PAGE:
You scrape and you scrape (with, say, Journey songs and other things that should be just as infectious) but there it is, la la lala la la...
Papa (voice of Jonathan Winters), Gutsy (Alan Cumming), Brainy (Fred Armisen), Clumsy (Anton Yelchin), Grouchy (George Lopez) and Smurfette (Katy Perry) are once again being chased by evil wizard Gargamel (actual Hank Azaria) and his cat Azrael. Why, exactly? That’s never really established. Eventually, Gargamel figures out that the essence of Smurfs (whatever that is) can be used to make people look younger (like supercharged Botox) but otherwise I think this is just one of those dogs vs. cats things you just have to accept as fact.
So the Smurfs are running and Gargamel and his much smarter cat are running after them and because they took the wrong turn in their enchanted woodland home, they all end up sucked into a wormhole that dumps them out in New York’s Central Park.
Cue wackiness as Smurfs adjust to people, garbage, taxis.
Because Gargamel and his cat are also sucked in to Central Park, the chase continues and Clumsy Smurf eventually hides in a box of marketing materials for Anjelou, a makeup company that has an event going on at the park. Marketing guy Patrick (Neil Patrick Harris) picks up the box and heads home, charged by his boss Odile (Sofia Vergara) to come up with a new marketing campaign in two days. The Smurfs chase after Patrick and follow him to his apartment, where they attempt to rescue Clumsy. But Patrick and his wife Grace (Jayma Mays, who you may remember as the increasingly unlikeable guidance counselor from Glee) have a dog and so we get several minutes of dog-chasing-Smurfs hilarity and then Patrick and Grace discover their little blue guests.
Because Grace is pregnant and annoying, she finds the Smurfs charming. Patrick isn’t certain he believes they exist but is fairly certain from the outset that they’re going to get in his way somehow. Which of course, they do — distracting him as he scrambles, Darrin Stephens-from-Bewitched-style, to find the perfect ad campaign that can get him the big promotion. From the Smurfs, Patrick might learn patience and also the importance of family, if he can, blech, let them in his heart. From the humans, the Smurfs, Clumsy in particular, can learn that they might be more than just their personalty-trait-signifying names.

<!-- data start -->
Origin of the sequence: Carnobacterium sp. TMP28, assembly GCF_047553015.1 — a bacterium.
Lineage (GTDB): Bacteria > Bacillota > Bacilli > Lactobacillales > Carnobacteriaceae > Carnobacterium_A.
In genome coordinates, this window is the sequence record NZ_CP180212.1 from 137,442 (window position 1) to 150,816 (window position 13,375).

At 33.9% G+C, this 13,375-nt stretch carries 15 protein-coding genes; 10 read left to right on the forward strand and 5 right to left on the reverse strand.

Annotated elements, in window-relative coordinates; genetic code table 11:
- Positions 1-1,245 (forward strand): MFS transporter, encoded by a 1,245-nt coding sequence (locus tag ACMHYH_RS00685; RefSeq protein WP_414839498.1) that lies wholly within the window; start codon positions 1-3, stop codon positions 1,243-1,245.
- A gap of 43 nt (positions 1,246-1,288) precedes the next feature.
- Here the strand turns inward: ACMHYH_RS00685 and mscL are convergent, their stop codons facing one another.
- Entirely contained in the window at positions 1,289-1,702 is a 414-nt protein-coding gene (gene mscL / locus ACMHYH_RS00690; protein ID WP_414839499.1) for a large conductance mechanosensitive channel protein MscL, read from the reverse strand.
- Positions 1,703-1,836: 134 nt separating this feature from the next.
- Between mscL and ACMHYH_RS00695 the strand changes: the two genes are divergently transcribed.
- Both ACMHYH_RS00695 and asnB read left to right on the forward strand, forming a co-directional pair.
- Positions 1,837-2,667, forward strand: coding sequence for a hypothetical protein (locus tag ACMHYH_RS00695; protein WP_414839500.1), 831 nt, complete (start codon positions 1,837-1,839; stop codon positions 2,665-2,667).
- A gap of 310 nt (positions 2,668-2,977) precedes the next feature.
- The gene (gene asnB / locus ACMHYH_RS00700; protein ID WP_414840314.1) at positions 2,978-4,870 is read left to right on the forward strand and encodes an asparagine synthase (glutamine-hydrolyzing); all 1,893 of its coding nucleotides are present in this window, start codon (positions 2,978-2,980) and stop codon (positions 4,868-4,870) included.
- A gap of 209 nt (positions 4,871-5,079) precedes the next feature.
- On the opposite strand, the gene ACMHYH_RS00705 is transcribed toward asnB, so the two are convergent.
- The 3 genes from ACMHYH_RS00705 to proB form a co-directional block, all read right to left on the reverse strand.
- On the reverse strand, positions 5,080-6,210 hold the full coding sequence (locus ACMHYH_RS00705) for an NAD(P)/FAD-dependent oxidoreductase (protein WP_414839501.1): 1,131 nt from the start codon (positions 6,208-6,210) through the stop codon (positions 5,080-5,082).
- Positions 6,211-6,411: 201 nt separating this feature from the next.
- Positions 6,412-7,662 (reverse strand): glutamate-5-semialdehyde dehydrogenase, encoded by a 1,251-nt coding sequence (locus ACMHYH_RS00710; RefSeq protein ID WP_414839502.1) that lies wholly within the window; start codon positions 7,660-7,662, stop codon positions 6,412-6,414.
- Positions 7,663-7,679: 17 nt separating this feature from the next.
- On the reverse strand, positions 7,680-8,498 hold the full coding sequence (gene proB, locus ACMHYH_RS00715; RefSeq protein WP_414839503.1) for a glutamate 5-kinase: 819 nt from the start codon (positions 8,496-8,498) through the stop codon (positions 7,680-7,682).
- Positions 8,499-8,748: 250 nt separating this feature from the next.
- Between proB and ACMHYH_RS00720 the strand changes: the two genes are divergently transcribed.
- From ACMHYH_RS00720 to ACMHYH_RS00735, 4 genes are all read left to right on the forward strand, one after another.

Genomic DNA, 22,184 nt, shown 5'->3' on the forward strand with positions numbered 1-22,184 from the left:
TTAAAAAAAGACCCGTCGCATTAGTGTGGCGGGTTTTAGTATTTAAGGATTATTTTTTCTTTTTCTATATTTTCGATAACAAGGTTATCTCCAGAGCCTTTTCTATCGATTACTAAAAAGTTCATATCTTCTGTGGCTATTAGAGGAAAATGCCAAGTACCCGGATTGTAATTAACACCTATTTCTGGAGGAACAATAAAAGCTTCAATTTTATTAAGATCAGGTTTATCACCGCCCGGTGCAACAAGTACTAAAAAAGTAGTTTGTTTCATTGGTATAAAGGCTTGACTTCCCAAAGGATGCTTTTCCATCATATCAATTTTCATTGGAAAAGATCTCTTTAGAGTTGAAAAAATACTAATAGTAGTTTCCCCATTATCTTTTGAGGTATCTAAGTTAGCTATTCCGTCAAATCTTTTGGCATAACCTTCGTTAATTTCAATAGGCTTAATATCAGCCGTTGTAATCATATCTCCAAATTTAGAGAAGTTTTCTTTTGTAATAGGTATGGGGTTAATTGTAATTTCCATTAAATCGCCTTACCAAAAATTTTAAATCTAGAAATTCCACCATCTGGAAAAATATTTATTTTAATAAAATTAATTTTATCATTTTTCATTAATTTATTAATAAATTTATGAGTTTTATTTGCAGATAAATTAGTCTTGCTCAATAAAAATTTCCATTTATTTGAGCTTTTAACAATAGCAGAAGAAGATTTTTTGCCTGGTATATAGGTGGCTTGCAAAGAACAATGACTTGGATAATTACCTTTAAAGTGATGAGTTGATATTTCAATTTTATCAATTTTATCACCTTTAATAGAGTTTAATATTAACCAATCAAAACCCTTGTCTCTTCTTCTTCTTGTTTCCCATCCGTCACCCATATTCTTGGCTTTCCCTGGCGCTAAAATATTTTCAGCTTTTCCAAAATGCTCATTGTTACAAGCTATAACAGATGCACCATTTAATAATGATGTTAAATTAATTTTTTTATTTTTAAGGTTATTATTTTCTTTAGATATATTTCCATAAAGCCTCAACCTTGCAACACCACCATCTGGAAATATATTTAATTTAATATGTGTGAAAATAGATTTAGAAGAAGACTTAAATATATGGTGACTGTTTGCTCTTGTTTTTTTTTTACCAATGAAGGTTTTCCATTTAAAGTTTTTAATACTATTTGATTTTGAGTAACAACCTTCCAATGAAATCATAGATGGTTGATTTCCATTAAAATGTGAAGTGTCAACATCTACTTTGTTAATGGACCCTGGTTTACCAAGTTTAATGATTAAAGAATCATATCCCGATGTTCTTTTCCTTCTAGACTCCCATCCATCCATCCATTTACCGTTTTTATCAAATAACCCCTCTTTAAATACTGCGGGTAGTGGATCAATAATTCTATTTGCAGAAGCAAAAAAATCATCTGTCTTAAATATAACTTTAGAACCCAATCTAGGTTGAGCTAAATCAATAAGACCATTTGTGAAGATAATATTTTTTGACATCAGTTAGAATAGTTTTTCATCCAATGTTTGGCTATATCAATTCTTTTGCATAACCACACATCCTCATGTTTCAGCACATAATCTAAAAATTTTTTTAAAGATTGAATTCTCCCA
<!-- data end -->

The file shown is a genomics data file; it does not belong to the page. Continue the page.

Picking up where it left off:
Meanwhile, Gargamel bumbles around New York City, mistaking the homeless guy for a wizard and other highjinks like that, and tries to figure out how to entrap those rascally Smurfs.
In human roles, this movie has Neil Patrick Harris, Sofia Vergara (who isn’t used nearly enough) and Tim Gunn (who is completely wasted in his, maybe, three scenes). Magically, miraculously, I still like and respect(ish) all of these people even now after having seen the movie. That’s how great the powers of Neil Patrick Harris are — even his participation in my suffering at the hands of Smurfs doesn’t make me like him any less.
And thus we conclude all of the positive things I have to say about the movie.
The Smurfs somehow does not reach the leave of charm and enjoyment that those Alvin and the Chipmunk movies did, movies which gave me a powerful headache. These chipper cartoon characters thrust in a live-action world feel flatter, less engaging than the chipmunks did. Part of that may be that when you really think about it, the Smurfs as individuals have no distinct personalities. They are blue and silly and that’s all they have to offer even though they are the movie’s central characters.
The movie has a difficult task to pull off — most of the audience that knows about the Smurfs are in their 20s or 30s; the age-appropriate audience, on the other hand, likely has little familiarity with the Smurfs. A movie the first group would find funny would not be comprehensible to (or, probably, suitable for) the second group; a movie that excited the second group would bore the first group (those people who had knowledge of these characters to begin with). This movie solves that problem by being potentially awful for everyone. There’s a lot of talking about believing in oneself and the importance of family (a quick way to lose the little kids). And there are a lot of pratfalls and forced jolliness, which, when paired with the constant Smurf of the word “Smurf” in all sorts of Smurfy situations and that damn song, had me rubbing my temples and looking at the clock every three minutes. (Who knew you could fit that many “Smurfs” into three minutes?)
Perhaps some day, some enterprising college student with lots of time on his hands and lots of recreational drugs at his disposal will uncover the movie’s sense of fun and fancifulness. Until then, stay the Smurf away. D+
Rated PG for some mild rude humor and action. Directed by Raja Gosnell, The Smurfs is an hour and 26 minutes long and distributed by Columbia Pictures.